Invacare Corp. (Elyria, OH) has raised its cash tender offer to acquire Scandinavian Mobility International A/S from $15.09 per share to $16.52 per share. The offer was made to qualified shareholders of Scandinavian Mobility and is open until Aug. 31. The total value of the transaction at the amended price is about $146 million. The Danish newspaper, Politiken, reported that Lars Foghs gaard, the majority shareholder in Scandinavian, had accepted the offer by Invacare.
National HealthCare (Murfreesboro, TN) announced 2Q99 ended June 30 earnings of $2.3 million, 20 cents per share, compared to $2.8 million, 25 cents per share, for 2Q98. Revenues were $107.7 million, compared to $111 million for 2Q98. The decline in revenue was due to reductions in Medicare reimbursement.
Olsten’s (Melville, NY) Kimberly Home Health Care subsidiary, which recently pleaded guilty to Medicare fraud, had been warned that its intended arrangement with Columbia/HCA Healthcare (Nashville, TN) was illegal, but it pursued the deal anyway, reported the Tampa Tribune. A lawyer for the subsidiary told company officials that their plans to sell home health agencies to Columbia at a reduced price only to charge inflated management fees and billing them to Medicare was "too close to the line." During the negotiations, Kimberly’s lawyer advised that the deal would only be legal if the 24 home health agencies were sold at a fair market price, according to papers filed last week in Tampa’s federal court. Company executives ignored the advice, the court papers said, because they believed it was legal as long as the management fees were at a fair market value. An Olsten spokeswoman told the Tribune that the court papers do not reflect the context of the conversations. Kimberly and Olsten settled with the government for $61 million in criminal and civil penalties, including a guilty plea from Kimberly. They have also agreed to cooperate with the government in its investigation of Columbia.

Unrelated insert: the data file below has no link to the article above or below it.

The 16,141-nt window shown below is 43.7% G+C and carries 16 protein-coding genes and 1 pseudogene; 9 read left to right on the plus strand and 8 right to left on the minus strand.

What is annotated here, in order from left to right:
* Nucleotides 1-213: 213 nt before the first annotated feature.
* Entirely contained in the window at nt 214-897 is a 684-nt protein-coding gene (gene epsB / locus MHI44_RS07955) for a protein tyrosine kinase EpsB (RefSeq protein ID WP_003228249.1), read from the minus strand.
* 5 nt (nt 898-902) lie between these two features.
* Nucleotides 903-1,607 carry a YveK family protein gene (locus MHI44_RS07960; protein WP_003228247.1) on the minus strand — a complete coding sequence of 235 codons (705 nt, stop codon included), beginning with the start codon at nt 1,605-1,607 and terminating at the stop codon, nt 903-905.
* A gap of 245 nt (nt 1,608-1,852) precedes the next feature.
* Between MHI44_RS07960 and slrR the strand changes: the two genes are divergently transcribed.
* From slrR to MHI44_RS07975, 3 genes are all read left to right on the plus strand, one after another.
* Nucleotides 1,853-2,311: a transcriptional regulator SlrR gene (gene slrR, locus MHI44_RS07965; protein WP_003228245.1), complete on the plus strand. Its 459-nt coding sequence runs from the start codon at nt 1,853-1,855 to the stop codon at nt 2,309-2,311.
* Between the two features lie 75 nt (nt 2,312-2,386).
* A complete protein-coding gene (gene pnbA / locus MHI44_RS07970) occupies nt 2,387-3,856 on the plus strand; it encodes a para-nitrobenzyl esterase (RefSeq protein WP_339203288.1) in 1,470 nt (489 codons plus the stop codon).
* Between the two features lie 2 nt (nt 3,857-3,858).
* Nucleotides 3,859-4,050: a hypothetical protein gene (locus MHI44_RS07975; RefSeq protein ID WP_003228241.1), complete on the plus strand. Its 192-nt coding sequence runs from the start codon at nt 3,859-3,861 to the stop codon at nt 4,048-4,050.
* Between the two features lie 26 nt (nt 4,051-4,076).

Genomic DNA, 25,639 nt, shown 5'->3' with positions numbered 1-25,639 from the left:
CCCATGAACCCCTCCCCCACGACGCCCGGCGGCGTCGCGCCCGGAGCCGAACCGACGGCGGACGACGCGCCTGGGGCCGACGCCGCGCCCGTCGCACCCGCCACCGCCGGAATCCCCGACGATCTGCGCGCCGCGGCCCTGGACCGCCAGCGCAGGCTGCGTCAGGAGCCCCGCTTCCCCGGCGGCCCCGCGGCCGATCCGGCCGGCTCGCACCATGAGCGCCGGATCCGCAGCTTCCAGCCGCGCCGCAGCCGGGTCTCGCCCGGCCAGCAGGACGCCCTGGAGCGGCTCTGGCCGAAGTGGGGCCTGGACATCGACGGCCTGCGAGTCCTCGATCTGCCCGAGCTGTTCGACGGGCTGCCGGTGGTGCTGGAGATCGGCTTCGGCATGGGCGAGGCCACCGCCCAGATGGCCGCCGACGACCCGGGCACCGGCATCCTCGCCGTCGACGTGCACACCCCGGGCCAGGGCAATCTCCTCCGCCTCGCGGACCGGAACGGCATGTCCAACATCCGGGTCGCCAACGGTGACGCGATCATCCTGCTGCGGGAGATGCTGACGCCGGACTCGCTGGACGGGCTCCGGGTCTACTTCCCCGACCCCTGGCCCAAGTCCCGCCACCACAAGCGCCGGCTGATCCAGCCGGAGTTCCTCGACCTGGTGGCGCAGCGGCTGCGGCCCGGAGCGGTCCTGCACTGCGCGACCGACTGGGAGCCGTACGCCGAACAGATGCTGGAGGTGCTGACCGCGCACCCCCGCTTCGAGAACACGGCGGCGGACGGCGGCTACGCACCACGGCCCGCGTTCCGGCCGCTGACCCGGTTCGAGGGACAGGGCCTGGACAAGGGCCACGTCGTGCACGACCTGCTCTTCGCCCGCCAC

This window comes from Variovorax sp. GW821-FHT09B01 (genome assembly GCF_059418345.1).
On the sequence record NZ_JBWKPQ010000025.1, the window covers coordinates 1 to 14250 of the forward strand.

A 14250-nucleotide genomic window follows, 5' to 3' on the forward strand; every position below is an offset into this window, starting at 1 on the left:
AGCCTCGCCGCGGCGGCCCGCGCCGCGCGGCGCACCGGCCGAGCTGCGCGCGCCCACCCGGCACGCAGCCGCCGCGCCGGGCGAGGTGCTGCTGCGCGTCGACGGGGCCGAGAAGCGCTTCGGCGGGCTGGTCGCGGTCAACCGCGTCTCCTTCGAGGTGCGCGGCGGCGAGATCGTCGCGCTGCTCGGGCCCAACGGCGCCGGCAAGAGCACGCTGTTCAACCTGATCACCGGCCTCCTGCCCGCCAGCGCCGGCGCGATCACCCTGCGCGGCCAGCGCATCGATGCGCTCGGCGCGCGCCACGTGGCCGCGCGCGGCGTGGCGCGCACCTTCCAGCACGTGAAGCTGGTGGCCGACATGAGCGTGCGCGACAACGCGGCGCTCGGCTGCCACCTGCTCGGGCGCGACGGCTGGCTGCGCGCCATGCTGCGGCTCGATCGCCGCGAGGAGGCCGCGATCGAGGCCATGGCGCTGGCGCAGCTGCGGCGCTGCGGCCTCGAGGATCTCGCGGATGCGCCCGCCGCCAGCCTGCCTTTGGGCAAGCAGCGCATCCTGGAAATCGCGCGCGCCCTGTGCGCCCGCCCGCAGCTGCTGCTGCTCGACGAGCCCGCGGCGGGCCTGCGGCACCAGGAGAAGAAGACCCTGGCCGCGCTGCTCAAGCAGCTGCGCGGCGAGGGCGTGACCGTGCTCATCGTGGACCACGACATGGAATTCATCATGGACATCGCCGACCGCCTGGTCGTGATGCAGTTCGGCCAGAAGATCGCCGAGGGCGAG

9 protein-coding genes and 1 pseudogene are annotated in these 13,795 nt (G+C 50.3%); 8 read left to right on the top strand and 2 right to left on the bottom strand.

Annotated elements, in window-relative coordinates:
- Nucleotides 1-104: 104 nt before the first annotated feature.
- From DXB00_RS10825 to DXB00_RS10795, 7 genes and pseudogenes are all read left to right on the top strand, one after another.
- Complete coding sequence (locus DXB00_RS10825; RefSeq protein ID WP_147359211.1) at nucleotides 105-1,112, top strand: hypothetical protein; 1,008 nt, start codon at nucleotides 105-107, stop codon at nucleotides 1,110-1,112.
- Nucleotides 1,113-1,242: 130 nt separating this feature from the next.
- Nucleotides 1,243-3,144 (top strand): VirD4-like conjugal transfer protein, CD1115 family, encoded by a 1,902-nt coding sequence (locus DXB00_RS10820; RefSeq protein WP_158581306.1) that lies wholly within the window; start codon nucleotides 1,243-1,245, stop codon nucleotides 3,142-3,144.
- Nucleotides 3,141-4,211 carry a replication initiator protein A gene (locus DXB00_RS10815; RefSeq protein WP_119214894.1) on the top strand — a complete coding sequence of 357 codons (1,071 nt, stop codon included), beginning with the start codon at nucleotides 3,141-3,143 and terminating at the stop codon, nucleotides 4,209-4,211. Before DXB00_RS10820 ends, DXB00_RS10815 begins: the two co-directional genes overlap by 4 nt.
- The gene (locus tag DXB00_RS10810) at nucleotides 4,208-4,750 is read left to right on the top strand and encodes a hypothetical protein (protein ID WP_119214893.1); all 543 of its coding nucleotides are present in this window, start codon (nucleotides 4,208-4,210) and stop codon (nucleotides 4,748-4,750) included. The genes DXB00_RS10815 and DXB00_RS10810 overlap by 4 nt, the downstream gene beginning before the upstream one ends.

In other news, Olsten announced that its executive vice president and general counsel, William Costantini, has been appointed an honorary commissioner of the New York State Division of Human Rights.
Sunrise Medical (Carlsbad, CA) has introduced Kid Kart Xpress, a stroller that provides head and postural support, as well as recline capabilities, for children with cerebral palsy and other disabling conditions. The stroller features push button tilt and recline capabilities and folds easily for transporting into a car.
VueCare In Home Health Services (Stevensville, MD), a private home health provider, has selected C-Phone Corp. to provide the video link in a national home health services program. Financial terms were not disclosed. VueCare said it plans to install the 300 C-Phone systems by year’s end.